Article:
Let’s remember, shall we? An unprecedented and major crisis – which the president says could destroy the country. The answer? Appointing a member of his administration to have near-total power over the enterprise, unfettered by checks and balances, with unlimited resources to dispense with as he wants. Yes, there’s some oversight in the package that has emerged today – but not much:
"The administration’s original proposal was a non-starter," Sen. Chris Dodd (D-Conn.) said this afternoon. "They wanted a blank check and we couldn’t give it to them." At the same time, Paulson will get direct hiring authority for building the staff that will carry out the bailout, the ability to set regulations, and the power to designate financial institutions as agents of the government.
I understand that something almost certainly had to pass. But the impulse behind the Bush administration’s "strongman" approach to government is as dangerous in the economy as in the war:
It is now extremely clear that, in the run-up to the Iraq war, Congress and the press failed in their duty. We were much too credulous toward an administration’s certainty in the face of great peril. We let deliberation cede to pure action. When reality started to seep through the propaganda, the administration responded by smearing the press, demonising the opposition and running election campaigns on the basis of fear and deference to presidential authority. In the face of the current economic crisis we surely mustn’t make the same mistake again. We have to demand transparency, deliberation, debate and factual data. We must not be rushed into anything rash. Handing a financial dictator a trillion dollars to do with as he wishes is not a democratic impulse; it is antidemocratic.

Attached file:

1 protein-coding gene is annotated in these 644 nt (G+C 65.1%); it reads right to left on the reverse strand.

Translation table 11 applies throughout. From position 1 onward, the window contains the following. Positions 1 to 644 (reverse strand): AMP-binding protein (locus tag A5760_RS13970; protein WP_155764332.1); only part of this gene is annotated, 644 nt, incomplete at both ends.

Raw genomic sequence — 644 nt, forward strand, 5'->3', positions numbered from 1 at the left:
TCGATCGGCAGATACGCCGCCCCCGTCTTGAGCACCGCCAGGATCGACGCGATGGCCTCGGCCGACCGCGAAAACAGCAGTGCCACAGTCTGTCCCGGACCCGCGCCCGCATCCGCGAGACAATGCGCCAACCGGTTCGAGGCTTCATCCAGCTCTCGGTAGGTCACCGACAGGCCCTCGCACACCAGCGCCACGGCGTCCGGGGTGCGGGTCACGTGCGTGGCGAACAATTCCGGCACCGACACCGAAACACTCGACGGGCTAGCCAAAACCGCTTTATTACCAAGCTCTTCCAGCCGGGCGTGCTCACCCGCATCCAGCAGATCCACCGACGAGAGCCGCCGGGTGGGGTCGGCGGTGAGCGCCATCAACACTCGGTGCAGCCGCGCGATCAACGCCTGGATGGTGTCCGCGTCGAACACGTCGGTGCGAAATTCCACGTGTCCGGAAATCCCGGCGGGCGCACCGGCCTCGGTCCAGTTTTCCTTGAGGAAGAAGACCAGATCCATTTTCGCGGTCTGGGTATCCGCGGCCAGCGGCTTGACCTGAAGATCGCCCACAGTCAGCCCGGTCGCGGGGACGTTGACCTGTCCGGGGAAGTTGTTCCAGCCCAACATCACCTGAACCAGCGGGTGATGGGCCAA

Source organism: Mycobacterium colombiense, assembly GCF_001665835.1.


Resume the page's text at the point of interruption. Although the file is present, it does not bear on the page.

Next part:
This is a critical moment for real conservatives to stand up and be counted.
Edmund Burke, the founder of Toryism, was concerned above all with checks on concentrated power. Nothing appalled him more than naked, unchecked executive power – as the third and fourth US presidents, Thomas Jefferson and James Madison, also understood. And yet that is what has consumed the American constitution for the past seven years, aided and abetted by so-called conservatives who have let fear override reason, power trump freedom and terror displace the rule of law.
In some ways what we are seeing now is also reassuring. It is the end of a great, recent American illusion. The illusion that you can delegate self-government to a great leader. You can’t. The illusion that wars are won purely by saying they can’t be lost. The illusion that you can borrow and borrow and spend and spend and the day of reckoning will never come. But that day is here. And it is long overdue.
In the resistance to the bailout from men like Cantor and Pence, we may be seeing the saplings of the conservatism that could emerge after what may well be the Big Liberal Leap of the Bush-Obama years. Well, I guess you’ve got to start somewhere.
(Photo: Jim Watson/AFP/Getty.)